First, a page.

Taken from the Japanese words for "tsu" (harbor) and "nami" (wave), a tsunami (pronounced tsoo-nah-mee) is a wave or series of waves that over the centuries have wreaked havoc on vulnerable seaside communities.
Depending on the severity of the shock that causes them, tsunamis can range from a mere ripple that goes relatively unnoticed to awesome 100-foot waves clocked at speeds of up to 600mph, or equal to the speed of a commercial airliner.
The Pacific Ring of Fire is so-called due to volcanic and earthquake activity caused by underwater volcanoes
and deep sea trenches (shown in blue) which are located along thousands of miles of coastline. Along the
Marianas trench, "Challenger Deep" (shown in red), is the deepest point in Earth's ocean.
While Mother Nature provides little advance warning of a tsunami, buoys have been set in place around the Pacific (and following the 2004 tsunami, the Indian Ocean) that forewarn of an undersea earthquake or other disturbance that may result in a giant wave.
Otherwise, the traditional way to know if a tsunami is headed toward shore is when the shoreline dramatically recedes, an alarming sign that the crest of the wave may be seconds or minutes
away from breaking.
The "sixth sense" exhibited by local animals - who seem to know
hours before a tsunami strikes - is yet another early warning system that has intrigued scientists for decades. While no conclusive evidence shows how they are aware of the danger, it is thought that audio signals - beyond human hearing - alert animals to quickly head inland before disaster strikes.
History of tsunamis
While the 2004 Indian Ocean tsunami is the most destructive in recent memory, Japan is always at the forefront in the history of tsunamis, having been recorded there as early as 684 A.D. Among the most destructive tsunamis ever recorded in Japan, for example, was the 100-foot wave that struck Honshu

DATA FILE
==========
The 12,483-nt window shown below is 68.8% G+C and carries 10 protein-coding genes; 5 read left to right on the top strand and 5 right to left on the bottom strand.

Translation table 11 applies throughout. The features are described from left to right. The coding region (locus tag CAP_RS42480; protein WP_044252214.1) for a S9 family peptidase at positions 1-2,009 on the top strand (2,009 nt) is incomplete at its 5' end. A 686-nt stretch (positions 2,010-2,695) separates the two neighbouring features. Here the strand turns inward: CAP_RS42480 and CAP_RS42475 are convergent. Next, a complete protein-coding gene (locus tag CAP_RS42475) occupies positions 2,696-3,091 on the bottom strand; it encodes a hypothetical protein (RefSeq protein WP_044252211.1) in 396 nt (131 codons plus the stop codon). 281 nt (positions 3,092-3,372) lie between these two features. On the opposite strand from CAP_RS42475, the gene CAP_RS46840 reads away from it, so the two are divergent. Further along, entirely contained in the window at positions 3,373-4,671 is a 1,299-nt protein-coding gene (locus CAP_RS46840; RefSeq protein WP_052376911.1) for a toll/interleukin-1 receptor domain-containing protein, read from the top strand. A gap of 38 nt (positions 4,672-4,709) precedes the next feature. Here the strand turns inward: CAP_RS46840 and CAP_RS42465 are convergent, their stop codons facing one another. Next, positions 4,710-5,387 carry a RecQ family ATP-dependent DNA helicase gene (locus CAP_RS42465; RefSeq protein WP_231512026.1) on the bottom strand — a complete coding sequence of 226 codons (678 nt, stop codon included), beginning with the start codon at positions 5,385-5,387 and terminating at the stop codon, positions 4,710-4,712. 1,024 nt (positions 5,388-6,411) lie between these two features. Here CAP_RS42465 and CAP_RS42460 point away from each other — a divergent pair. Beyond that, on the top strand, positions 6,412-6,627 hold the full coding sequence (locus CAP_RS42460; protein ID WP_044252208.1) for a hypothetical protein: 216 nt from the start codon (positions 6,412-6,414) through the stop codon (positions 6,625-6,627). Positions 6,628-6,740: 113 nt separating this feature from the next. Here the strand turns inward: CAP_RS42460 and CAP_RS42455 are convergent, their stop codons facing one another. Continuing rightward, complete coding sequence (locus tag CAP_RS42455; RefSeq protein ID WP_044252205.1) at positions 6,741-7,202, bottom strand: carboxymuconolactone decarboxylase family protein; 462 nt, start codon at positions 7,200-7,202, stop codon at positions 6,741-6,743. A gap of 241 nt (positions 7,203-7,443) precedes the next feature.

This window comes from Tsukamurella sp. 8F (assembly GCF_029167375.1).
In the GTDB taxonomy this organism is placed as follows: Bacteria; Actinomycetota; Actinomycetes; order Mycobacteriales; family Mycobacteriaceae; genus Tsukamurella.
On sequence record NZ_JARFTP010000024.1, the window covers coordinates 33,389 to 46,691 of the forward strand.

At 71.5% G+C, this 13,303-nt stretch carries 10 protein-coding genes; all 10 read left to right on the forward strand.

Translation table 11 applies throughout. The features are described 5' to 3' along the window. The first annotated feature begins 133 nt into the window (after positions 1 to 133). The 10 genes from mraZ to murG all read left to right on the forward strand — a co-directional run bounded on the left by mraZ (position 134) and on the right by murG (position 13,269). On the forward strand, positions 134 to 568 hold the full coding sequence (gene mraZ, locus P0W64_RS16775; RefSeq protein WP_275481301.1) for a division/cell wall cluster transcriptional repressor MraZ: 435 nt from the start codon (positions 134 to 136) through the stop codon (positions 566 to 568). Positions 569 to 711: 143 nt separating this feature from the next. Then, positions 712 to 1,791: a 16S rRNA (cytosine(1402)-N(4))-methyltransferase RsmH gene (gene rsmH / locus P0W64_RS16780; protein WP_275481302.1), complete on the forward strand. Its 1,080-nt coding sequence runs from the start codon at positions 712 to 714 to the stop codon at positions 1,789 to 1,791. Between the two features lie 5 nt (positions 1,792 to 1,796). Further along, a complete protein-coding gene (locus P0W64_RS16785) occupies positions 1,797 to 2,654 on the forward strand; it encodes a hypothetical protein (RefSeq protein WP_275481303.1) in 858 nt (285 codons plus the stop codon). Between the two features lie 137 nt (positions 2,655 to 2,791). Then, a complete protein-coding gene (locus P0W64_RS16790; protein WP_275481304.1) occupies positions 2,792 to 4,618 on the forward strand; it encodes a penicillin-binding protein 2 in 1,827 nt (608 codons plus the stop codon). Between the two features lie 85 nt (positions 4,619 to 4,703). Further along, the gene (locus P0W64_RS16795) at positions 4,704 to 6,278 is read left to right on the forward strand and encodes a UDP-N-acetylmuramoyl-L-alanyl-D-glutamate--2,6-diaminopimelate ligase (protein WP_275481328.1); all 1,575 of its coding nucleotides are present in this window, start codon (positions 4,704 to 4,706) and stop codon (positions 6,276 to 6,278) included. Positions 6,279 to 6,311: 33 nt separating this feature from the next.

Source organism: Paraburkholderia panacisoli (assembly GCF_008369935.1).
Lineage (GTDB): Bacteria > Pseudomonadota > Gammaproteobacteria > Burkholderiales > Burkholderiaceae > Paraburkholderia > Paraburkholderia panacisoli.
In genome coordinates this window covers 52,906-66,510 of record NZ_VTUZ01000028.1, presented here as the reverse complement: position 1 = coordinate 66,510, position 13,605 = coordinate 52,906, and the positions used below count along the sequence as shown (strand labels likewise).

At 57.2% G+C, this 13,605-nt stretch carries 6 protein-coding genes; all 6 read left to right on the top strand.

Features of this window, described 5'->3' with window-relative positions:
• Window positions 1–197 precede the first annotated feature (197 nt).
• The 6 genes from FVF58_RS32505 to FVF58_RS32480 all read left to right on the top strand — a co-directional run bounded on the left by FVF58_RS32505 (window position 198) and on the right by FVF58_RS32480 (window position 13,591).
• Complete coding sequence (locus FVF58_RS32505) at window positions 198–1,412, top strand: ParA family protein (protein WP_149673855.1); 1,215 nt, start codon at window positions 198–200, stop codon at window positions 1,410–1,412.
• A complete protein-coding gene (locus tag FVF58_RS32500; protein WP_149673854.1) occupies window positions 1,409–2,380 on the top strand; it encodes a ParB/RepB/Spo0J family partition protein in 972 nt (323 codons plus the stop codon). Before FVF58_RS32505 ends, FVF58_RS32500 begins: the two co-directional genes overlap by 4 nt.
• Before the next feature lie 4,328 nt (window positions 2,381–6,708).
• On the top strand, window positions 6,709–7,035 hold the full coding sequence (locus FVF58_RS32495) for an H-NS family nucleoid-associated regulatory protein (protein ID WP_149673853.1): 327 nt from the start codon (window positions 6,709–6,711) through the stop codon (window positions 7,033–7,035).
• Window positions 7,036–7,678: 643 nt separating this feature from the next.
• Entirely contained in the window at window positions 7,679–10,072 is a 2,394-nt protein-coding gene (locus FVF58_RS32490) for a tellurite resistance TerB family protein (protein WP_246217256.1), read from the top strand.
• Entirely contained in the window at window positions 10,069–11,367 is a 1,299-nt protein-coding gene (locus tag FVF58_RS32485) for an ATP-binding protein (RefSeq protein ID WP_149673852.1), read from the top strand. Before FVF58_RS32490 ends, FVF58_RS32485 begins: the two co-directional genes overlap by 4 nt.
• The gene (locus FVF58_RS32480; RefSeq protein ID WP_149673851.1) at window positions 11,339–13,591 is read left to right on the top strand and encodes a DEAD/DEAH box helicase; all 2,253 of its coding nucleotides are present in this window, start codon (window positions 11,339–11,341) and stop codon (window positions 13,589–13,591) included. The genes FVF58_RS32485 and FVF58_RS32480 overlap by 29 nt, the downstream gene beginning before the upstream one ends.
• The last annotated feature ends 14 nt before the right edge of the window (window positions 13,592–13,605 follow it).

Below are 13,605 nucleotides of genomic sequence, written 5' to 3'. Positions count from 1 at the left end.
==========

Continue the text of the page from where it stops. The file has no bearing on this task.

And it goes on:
in 1896 resulting in around 27,000 fatalities. Other notable tsunamis that have occurred worldwide over the last century include:
April 1, 1946: An earthquake in Alaska killed more than 150 people in Hawaii when a resulting giant wave sped across the Pacific to hit the Hilo coast. It was dubbed the April Fools tsunami due to people in Hawaii thinking that
the tsunami warnings were an April Fools prank.
March 11, 2011 - A massive 8.9 magnitude earthquake along the Honshu coast in Japan resulted in a massive tsunami with a death toll topping 20,000.
More about tsunamis around the Web:
- Wikipedia - Causes, effects plus historical information
on the world's worst tsunamis, along with a photo gallery
and extensive list of related resources.
and Earthquakes at the USGS - Research at the U.S.
Geological Survey featuring basic information on tsunamis
with related photos and videos, a look a the 2004 Indian Ocean
quake, the 1998 Papua New Guinea tsunami, and occurrences in
the U.S. Pacific Northwest.